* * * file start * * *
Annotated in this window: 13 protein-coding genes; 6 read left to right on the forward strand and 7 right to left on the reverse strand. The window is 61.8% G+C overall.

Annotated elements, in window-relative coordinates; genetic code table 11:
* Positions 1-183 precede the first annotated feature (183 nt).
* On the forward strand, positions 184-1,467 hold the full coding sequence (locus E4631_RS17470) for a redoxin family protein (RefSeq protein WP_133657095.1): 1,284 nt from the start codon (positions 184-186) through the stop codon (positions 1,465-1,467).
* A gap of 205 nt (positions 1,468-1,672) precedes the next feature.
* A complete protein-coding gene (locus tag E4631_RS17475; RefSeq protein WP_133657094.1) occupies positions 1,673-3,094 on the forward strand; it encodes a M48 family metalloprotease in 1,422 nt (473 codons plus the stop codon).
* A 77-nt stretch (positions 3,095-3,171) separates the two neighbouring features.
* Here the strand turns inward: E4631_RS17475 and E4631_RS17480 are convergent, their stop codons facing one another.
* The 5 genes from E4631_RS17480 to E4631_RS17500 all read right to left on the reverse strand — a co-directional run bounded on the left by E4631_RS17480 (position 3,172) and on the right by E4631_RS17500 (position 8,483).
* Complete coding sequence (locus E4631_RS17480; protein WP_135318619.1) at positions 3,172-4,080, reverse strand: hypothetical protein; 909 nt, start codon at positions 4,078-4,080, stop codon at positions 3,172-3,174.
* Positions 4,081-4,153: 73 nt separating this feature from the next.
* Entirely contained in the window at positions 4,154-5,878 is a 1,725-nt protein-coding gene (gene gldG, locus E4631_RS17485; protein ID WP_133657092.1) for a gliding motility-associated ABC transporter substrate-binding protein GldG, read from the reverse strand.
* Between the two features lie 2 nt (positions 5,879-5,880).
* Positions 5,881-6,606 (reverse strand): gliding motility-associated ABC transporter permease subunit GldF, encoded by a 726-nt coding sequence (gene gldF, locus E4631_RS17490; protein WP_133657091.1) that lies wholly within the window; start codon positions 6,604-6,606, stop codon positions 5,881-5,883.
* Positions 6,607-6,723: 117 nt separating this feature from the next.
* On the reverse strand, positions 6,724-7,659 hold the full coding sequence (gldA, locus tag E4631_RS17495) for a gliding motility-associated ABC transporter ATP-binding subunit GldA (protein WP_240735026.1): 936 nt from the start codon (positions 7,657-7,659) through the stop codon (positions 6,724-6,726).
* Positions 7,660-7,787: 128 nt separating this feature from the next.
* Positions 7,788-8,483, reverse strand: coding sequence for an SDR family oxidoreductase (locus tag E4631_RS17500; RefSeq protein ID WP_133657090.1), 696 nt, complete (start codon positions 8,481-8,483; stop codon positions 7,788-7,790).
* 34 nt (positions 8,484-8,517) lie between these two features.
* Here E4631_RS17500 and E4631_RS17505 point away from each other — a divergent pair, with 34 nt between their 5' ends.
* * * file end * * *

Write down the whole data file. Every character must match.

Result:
Annotated in this window: 13 protein-coding genes; 6 read left to right on the forward strand and 7 right to left on the reverse strand. The window is 61.8% G+C overall.

Annotated elements, in window-relative coordinates; genetic code table 11:
* Positions 1-183 precede the first annotated feature (183 nt).
* On the forward strand, positions 184-1,467 hold the full coding sequence (locus E4631_RS17470) for a redoxin family protein (RefSeq protein WP_133657095.1): 1,284 nt from the start codon (positions 184-186) through the stop codon (positions 1,465-1,467).
* A gap of 205 nt (positions 1,468-1,672) precedes the next feature.
* A complete protein-coding gene (locus tag E4631_RS17475; RefSeq protein WP_133657094.1) occupies positions 1,673-3,094 on the forward strand; it encodes a M48 family metalloprotease in 1,422 nt (473 codons plus the stop codon).
* A 77-nt stretch (positions 3,095-3,171) separates the two neighbouring features.
* Here the strand turns inward: E4631_RS17475 and E4631_RS17480 are convergent, their stop codons facing one another.
* The 5 genes from E4631_RS17480 to E4631_RS17500 all read right to left on the reverse strand — a co-directional run bounded on the left by E4631_RS17480 (position 3,172) and on the right by E4631_RS17500 (position 8,483).
* Complete coding sequence (locus E4631_RS17480; protein WP_135318619.1) at positions 3,172-4,080, reverse strand: hypothetical protein; 909 nt, start codon at positions 4,078-4,080, stop codon at positions 3,172-3,174.
* Positions 4,081-4,153: 73 nt separating this feature from the next.
* Entirely contained in the window at positions 4,154-5,878 is a 1,725-nt protein-coding gene (gene gldG, locus E4631_RS17485; protein ID WP_133657092.1) for a gliding motility-associated ABC transporter substrate-binding protein GldG, read from the reverse strand.
* Between the two features lie 2 nt (positions 5,879-5,880).
* Positions 5,881-6,606 (reverse strand): gliding motility-associated ABC transporter permease subunit GldF, encoded by a 726-nt coding sequence (gene gldF, locus E4631_RS17490; protein WP_133657091.1) that lies wholly within the window; start codon positions 6,604-6,606, stop codon positions 5,881-5,883.
* Positions 6,607-6,723: 117 nt separating this feature from the next.
* On the reverse strand, positions 6,724-7,659 hold the full coding sequence (gldA, locus tag E4631_RS17495) for a gliding motility-associated ABC transporter ATP-binding subunit GldA (protein WP_240735026.1): 936 nt from the start codon (positions 7,657-7,659) through the stop codon (positions 6,724-6,726).
* Positions 7,660-7,787: 128 nt separating this feature from the next.
* Positions 7,788-8,483, reverse strand: coding sequence for an SDR family oxidoreductase (locus tag E4631_RS17500; RefSeq protein ID WP_133657090.1), 696 nt, complete (start codon positions 8,481-8,483; stop codon positions 7,788-7,790).
* 34 nt (positions 8,484-8,517) lie between these two features.
* Here E4631_RS17500 and E4631_RS17505 point away from each other — a divergent pair, with 34 nt between their 5' ends.